Investigator selection is arguably the most important driver of any trial’s success, especially in oncology.  However, not every site is capable of running a study, even if they claim to have plenty of experience or treat a large number of eligible patients. Based on our experience here are five (very) important considerations to evaluate when qualifying sites:

  • Patients: Select an investigator with access to the specific types of patients needed for your trial.  Since oncology trial patient inclusion and exclusion criteria can be very limiting, this is of the utmost importance.
  • Infrastructure: It’s important that every site have the appropriate infrastructure to support the study.  Depending on the study design, this could mean many different things.
  • Staff: Finding investigators where the staff are engaged in the clinical research process and are well-educated on good clinical practices (GCP) makes a big difference in how well the study is run.  It will also aid in getting patients enrolled if the staff believe in the benefits of clinical research.
  • Relationships: Consider how you’ll be treating study participants and what testing may need to be done throughout the course of the study. If you know you’ll need tissue samples, find an investigator with access to a credible pathologist. A relationship with a respected radiology department is essential for many oncology trials in order to achieve timely and consistent tumor evaluations. And, most importantly, a team environment between the investigators’ research nurses and coordinators always yields the most successful sites.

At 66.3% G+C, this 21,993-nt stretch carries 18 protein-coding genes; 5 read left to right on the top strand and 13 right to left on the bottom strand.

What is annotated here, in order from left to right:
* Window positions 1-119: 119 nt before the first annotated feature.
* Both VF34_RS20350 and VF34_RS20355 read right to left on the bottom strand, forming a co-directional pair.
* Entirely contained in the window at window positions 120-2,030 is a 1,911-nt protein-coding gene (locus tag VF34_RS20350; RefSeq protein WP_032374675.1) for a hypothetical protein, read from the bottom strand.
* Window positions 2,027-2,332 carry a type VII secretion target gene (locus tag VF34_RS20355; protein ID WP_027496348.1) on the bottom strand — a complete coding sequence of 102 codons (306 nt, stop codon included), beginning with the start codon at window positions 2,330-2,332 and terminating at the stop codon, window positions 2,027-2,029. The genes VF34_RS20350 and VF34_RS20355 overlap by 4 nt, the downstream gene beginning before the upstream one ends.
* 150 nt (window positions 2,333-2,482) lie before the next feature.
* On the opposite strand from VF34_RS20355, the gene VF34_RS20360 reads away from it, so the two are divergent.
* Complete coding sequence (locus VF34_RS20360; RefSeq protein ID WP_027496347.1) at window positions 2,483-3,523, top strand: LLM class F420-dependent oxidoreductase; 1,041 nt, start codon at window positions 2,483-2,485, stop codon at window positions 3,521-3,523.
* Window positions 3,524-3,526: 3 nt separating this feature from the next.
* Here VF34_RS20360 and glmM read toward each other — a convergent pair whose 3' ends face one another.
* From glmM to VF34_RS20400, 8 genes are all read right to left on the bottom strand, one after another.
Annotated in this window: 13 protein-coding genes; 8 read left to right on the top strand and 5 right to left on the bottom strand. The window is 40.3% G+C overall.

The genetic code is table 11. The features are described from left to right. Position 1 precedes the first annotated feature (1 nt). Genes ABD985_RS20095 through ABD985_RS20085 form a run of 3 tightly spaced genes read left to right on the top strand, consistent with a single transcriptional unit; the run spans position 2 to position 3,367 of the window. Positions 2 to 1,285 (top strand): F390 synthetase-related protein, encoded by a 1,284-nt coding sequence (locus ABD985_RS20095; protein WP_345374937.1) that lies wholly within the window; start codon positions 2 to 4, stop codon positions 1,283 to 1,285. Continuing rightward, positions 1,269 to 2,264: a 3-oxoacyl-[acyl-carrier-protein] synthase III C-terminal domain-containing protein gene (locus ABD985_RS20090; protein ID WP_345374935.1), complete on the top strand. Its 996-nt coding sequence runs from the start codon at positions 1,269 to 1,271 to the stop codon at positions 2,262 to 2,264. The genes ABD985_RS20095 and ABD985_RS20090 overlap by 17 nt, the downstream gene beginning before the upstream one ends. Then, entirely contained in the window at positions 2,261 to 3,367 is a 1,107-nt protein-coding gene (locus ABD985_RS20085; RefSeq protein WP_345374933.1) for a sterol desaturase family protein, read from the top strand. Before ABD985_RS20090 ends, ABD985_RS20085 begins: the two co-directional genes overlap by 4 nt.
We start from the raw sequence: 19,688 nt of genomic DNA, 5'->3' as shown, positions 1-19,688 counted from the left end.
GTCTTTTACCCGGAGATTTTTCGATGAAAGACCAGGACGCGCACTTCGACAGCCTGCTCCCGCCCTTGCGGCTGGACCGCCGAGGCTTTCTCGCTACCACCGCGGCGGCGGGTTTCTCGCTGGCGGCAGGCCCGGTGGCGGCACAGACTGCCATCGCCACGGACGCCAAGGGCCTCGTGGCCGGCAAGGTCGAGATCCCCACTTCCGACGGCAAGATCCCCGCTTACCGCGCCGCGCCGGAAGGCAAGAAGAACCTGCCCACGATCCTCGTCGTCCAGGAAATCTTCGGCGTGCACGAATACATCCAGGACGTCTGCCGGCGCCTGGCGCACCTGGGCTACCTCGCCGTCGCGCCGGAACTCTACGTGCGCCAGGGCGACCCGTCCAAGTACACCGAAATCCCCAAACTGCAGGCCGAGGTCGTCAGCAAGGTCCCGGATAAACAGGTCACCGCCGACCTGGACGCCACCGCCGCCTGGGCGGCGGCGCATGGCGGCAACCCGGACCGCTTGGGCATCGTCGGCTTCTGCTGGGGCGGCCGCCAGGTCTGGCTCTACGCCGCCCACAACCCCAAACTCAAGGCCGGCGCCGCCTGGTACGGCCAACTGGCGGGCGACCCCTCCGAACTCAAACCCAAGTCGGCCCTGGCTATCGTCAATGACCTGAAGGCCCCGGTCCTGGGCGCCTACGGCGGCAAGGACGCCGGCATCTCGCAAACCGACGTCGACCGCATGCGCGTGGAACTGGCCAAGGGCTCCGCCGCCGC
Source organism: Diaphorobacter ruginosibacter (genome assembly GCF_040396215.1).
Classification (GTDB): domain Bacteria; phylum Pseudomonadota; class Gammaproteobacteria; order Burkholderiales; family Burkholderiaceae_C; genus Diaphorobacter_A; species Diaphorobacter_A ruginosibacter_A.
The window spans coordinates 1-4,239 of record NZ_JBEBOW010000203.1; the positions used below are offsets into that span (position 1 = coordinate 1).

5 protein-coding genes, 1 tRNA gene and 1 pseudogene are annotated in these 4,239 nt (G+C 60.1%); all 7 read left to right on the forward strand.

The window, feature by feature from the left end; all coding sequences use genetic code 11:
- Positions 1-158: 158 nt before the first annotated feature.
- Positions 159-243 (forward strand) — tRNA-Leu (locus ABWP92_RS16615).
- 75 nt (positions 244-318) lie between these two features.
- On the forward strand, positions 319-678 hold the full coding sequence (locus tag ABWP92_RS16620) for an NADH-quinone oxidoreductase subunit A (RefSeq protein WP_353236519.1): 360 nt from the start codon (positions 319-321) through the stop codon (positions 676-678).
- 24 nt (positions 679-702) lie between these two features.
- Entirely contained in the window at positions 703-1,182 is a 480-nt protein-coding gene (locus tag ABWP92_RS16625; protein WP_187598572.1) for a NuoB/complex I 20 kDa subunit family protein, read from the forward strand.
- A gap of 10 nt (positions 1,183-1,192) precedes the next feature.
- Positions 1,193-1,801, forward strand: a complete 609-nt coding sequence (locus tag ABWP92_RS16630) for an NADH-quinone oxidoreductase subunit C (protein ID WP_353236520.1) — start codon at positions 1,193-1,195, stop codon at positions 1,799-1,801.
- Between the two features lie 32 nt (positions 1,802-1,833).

• Location, Location, Location: Geography plays a key role in investigator selection.  If you need tissue samples to be processed within 48 hours from when they are collected, considering airline schedules will be critical to the study design.  If your sites can’t get necessary specimens delivered within that window of time, it doesn’t matter if they have the best staff or most appropriate patient population.  It’s also important to consider competition for patients – if there are numerous studies recruiting patients with a rare diagnosis from the same investigator site, it’s probably best to consider other investigators.

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